Saturday, November 19, 2011

The Dreaded DNF: Reveal Turkey Trot

My last race of 2011, the Kevin Reveal Memorial Turkey Trot, turned out to be an utter disaster. I am now trying to calm myself in the wake of the three letters every runner hates and fears: DNF.

I finished 10K of this race in 57:09, but it was supposed to be a 15K for me. This race is actually a series of races: a 5K, a 10K, and a 15K. I was looking forward to this race immensely because I had never done 15K before. I have done 10Ks and plenty of halfs, but the 15K distance is not offered a lot where I live. So I signed up for it. It had the advantage of being close--the small town of Herrin, Illinois is not too far from Carbondale, where I live.

I should have known that today was not going to be my day when I realized I had forgotten my Garmin. I had no timing device so I really didn't have a clue as to my pacing. The race itself was three laps of the initial 5K route. Many runners did the 5K, some did the 10K, but only a handful did the 15K. I finished the 10K portion and was into the final 5K lap when I realized that the surroundings no longer looked familiar. There was no one ahead of me any longer. There were no mile marker signs for this race, so I don't know what mile I was on when this happened. The only course markings were spray-painted on the ground. I missed one set of markings and ended up lost. I knew I was lost when I looked around found myself in what's known colloquially as "the projects." Oh yeah, I thought, I'm a single black woman lost in a town that used to be a sundown town (towns where black folks were forced to leave the city limits by sundown). The projects in this town aren't black or mixed-race populated; they are white. People's dogs were chasing me at this point and I was scared. I decided to bag the race, called my husband nearly in tears, and somehow found my way back to the Herrin Civic Center, where the race was headquartered.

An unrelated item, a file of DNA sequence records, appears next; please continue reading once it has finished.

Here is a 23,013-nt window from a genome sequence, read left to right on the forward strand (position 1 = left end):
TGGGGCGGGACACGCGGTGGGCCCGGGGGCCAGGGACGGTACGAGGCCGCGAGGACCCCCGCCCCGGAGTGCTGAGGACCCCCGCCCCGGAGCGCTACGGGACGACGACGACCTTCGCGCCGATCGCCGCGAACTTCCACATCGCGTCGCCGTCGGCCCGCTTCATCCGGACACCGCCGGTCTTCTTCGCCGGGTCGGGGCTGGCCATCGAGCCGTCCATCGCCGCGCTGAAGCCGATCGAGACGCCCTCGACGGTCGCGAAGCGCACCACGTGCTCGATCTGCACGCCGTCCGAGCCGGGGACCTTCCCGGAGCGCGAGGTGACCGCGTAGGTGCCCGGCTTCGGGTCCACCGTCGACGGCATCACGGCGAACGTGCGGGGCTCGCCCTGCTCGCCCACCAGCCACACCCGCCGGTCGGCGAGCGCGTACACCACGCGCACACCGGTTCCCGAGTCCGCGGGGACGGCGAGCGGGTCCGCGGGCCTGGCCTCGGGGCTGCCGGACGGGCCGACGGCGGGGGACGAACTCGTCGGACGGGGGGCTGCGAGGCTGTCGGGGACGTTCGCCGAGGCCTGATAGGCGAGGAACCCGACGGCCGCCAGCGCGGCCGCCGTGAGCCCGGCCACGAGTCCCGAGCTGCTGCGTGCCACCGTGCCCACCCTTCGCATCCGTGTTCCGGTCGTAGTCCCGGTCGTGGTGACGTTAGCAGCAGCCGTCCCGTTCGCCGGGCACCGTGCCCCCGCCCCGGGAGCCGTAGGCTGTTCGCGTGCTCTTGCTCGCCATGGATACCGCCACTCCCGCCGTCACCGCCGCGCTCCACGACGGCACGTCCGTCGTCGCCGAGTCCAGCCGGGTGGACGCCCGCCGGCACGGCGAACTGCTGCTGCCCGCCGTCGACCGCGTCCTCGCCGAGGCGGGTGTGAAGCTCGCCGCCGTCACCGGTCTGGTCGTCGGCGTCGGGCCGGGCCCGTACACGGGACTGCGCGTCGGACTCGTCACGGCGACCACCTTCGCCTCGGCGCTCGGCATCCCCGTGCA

Back at the Civic Center, I got hugs from some runners who listened compassionately to my story, and shrugs from the race officials. Apparently I wasn't the only one who got lost--six other people got lost today. Now if it were only me, I'd chalk it up to my tremendously bad sense of direction. But since six other people got lost, I know it's not just me. If I do this race again, I'll opt to do the 10K. It simply isn't worth it getting lost or hurt for a race.

1 comment:

  1. Allison, I am so sorry for this one! I hate poorly marked race courses!!!